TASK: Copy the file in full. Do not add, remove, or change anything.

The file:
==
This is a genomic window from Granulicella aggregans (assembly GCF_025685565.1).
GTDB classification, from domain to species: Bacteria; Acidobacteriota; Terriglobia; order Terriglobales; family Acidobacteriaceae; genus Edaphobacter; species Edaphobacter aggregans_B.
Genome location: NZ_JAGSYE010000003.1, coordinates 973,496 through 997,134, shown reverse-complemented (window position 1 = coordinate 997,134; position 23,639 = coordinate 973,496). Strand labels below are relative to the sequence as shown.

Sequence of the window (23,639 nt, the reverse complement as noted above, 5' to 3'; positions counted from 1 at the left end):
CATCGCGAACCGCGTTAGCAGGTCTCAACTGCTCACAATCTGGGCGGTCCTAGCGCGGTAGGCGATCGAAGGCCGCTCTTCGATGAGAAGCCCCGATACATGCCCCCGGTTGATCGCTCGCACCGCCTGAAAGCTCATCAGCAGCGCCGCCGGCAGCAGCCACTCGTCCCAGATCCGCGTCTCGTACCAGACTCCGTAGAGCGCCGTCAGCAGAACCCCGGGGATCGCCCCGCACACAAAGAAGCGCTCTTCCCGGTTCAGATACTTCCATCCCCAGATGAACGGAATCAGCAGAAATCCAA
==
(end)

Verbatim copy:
This is a genomic window from Granulicella aggregans (assembly GCF_025685565.1).
GTDB classification, from domain to species: Bacteria; Acidobacteriota; Terriglobia; order Terriglobales; family Acidobacteriaceae; genus Edaphobacter; species Edaphobacter aggregans_B.
Genome location: NZ_JAGSYE010000003.1, coordinates 973,496 through 997,134, shown reverse-complemented (window position 1 = coordinate 997,134; position 23,639 = coordinate 973,496). Strand labels below are relative to the sequence as shown.

Sequence of the window (23,639 nt, the reverse complement as noted above, 5' to 3'; positions counted from 1 at the left end):
CATCGCGAACCGCGTTAGCAGGTCTCAACTGCTCACAATCTGGGCGGTCCTAGCGCGGTAGGCGATCGAAGGCCGCTCTTCGATGAGAAGCCCCGATACATGCCCCCGGTTGATCGCTCGCACCGCCTGAAAGCTCATCAGCAGCGCCGCCGGCAGCAGCCACTCGTCCCAGATCCGCGTCTCGTACCAGACTCCGTAGAGCGCCGTCAGCAGAACCCCGGGGATCGCCCCGCACACAAAGAAGCGCTCTTCCCGGTTCAGATACTTCCATCCCCAGATGAACGGAATCAGCAGAAATCCAA